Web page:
When Gina Crick achieved her Bronze Medallion in time for the 1980/81 beach season at Woonona she became one of the first female life savers in Australia.
On Sunday she was joined at North Beach by Junior Surf Life Saver of the Year Lucy Landon for the launch of the 2020/21 season which doubles as the start of celebrations to mark 40 years of women being able to become active surf lifesavers.
Sunday's Raise the Flags ceremony signaled the official opening of Illawarra beaches for summer and was a chance to remind the community about the importance of beach safety and swimming between the flags, highlight the need for more lifesavers and explain how shark spotting will be more important than ever after recent sightings.
It was also revealed how CPR practices have changed because of COVID-19.
Surf Life Saving Illawarra director Darren Weidner said mouth-to-mouth resuscitation won't be done this year.
"We will use a therapy mask and provide oxygen that way. With COVID-19 preventing people from travelling intestate and overseas we are expecting larger numbers on our beaches this season and we hope people will practice social distancing on the sand."
Me Weidner said a drone based at Coledale will play a role in keeping an eye out for swimmers in trouble and sharks this summer. And more drones will be deployed in coming years.
"We are looking for more operators. I have a crew of 40 people being trained up this season," he said.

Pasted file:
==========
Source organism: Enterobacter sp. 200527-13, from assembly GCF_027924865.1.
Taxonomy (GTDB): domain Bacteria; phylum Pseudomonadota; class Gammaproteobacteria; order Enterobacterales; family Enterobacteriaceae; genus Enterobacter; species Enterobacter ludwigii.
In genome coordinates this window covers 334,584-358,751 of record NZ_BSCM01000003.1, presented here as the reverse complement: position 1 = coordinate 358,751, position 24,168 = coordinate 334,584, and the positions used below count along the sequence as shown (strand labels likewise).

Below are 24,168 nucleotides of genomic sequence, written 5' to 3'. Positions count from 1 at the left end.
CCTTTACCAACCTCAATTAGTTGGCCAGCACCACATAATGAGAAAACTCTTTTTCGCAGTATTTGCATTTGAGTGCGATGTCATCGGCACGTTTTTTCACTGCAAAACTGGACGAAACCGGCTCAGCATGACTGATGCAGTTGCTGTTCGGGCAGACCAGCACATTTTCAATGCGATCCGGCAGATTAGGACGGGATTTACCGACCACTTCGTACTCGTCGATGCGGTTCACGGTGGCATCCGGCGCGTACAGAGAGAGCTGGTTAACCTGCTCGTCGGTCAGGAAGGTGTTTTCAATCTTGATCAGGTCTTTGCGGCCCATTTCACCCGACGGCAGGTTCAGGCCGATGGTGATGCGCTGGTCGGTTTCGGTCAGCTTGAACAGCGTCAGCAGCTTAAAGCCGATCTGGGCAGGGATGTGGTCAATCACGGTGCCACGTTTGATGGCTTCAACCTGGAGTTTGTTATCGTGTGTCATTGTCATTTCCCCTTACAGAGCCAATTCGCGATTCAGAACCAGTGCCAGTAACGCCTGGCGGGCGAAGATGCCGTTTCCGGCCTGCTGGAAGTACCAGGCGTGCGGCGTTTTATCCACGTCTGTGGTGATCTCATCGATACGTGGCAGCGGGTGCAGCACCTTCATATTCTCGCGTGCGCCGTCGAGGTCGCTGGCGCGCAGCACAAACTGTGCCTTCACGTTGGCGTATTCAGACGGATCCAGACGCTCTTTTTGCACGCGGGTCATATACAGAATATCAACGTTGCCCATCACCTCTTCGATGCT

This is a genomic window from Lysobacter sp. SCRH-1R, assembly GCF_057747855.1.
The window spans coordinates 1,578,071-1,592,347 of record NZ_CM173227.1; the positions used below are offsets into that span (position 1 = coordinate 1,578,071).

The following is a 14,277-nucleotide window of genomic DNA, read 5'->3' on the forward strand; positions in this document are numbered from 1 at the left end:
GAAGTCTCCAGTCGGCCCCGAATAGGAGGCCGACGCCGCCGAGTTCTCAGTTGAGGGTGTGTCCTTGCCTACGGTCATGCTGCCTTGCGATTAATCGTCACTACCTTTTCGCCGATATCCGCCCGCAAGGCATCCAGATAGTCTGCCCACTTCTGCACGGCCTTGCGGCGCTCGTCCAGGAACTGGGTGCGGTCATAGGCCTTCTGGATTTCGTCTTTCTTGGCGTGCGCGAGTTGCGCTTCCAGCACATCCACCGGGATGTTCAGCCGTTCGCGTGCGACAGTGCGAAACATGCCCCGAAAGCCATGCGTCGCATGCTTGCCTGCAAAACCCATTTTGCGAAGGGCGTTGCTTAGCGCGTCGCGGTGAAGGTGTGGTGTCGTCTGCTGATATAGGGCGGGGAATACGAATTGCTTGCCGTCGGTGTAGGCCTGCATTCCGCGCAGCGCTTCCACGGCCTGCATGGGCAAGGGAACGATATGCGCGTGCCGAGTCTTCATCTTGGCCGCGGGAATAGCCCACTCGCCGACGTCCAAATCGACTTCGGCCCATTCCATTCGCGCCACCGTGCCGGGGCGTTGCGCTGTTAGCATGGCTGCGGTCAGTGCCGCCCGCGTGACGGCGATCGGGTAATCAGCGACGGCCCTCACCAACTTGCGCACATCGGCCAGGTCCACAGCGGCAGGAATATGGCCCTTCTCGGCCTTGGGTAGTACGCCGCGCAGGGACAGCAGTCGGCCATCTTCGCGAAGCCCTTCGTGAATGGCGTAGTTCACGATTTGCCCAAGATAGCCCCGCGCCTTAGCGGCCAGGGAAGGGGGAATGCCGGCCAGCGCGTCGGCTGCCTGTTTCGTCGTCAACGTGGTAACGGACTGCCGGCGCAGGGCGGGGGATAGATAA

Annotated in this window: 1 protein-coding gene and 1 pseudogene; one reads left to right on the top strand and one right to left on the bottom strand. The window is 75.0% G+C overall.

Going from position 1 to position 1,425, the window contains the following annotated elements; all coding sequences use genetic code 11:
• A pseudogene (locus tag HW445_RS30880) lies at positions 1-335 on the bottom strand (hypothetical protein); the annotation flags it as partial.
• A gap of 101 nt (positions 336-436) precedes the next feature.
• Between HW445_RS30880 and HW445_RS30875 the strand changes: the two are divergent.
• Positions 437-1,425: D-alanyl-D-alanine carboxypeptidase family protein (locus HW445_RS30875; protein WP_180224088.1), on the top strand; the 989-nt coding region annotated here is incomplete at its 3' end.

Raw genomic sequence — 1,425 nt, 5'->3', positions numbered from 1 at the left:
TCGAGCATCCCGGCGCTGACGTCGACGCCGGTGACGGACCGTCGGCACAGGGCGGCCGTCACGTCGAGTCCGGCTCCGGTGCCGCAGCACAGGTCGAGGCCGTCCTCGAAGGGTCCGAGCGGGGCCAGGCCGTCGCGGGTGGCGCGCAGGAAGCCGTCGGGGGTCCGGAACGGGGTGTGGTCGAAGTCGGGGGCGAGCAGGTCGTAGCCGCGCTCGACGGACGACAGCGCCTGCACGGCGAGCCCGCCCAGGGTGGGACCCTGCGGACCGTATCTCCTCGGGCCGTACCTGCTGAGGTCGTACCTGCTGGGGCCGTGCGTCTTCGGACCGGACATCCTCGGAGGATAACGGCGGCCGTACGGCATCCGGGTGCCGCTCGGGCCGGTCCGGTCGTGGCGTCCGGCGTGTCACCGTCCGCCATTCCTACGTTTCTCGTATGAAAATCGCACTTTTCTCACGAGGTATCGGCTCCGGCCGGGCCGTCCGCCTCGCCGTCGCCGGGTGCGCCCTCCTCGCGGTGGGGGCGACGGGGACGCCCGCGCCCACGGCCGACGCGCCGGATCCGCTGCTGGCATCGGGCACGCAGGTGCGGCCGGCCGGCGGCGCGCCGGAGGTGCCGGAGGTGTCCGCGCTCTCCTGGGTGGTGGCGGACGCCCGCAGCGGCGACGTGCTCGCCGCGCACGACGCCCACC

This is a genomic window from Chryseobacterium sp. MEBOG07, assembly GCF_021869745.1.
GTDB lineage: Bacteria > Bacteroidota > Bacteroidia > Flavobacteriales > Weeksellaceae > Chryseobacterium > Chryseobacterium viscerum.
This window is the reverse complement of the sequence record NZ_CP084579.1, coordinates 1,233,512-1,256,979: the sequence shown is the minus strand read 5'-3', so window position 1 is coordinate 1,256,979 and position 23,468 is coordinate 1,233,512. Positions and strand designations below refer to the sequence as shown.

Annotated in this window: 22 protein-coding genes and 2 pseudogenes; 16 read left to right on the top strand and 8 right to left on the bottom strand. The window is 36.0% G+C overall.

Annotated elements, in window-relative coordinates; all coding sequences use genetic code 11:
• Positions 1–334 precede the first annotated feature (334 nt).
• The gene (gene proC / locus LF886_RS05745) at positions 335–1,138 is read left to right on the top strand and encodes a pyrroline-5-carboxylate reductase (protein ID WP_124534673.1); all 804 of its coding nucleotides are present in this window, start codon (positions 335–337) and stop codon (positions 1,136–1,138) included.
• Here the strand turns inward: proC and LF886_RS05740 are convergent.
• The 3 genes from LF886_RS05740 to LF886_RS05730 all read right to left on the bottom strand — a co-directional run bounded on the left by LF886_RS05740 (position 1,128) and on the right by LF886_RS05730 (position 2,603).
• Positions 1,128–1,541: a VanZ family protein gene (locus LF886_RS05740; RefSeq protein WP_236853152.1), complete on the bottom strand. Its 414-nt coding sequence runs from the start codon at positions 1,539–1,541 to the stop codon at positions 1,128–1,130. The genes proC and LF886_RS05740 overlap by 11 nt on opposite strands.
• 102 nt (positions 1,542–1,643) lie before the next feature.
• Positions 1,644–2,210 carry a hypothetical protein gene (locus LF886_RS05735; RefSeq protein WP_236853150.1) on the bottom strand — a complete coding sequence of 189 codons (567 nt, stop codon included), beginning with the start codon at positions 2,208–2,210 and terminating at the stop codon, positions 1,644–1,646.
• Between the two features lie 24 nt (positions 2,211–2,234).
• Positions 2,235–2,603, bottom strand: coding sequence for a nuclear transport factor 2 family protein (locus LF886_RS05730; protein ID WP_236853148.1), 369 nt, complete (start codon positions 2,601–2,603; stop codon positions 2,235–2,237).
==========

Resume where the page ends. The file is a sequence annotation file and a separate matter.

Pesident Peter Evert said Surf Life Saving Illawarra will continue to recognise its trailblazing women and their many achievements.
Women presently make up more than 40 per cent of all life savers but more men and women are needed.
Lucy, 14, said she started in Nippers at nine and loves being on the beach, doing something for the community, warning people of danger and saving lives.
Mrs Crick, a life member of SLS Illawarra, said having more people helping out as volunteers was more important than achieving a gender balance.
Saving lives was the reason she got involved 40 years ago and will continue to so. But she said it was nice that women were being recognised for their service
Ms Crick started at Woonona Surf Life Saving Club in 1973 and has been on patrols since 1980/81. She sad she loved how family oriented the clubs are.
Council lifeguards work Monday to Saturday while volunteers from Surf Life Saving Illawarra watch over swimmers on Sundays and public holidays. And during winter they are available for emergency call outs along the Illawarra coastline.
The launch of the 2020/21 season was considered so important it was attended by Federal Member for Cunningham Sharon Bird, NSW Member for Wollongong Paul Scully, Wollongong Lord Mayor Cr Gordon Bradbery and Deput Lord Mayor Cr Tania Brown as well Wollongong City Council lifeguards and representatives of Surf Life Saving NSW.
Beach safety tips;
- Always swim at patrolled beaches between the red and yellow flags
- Read the safety signs
- Ask a lifeguard or lifesaver for safety advice
- Swim with a friend
- If you need help, stay calm and attract attention by raising your arm
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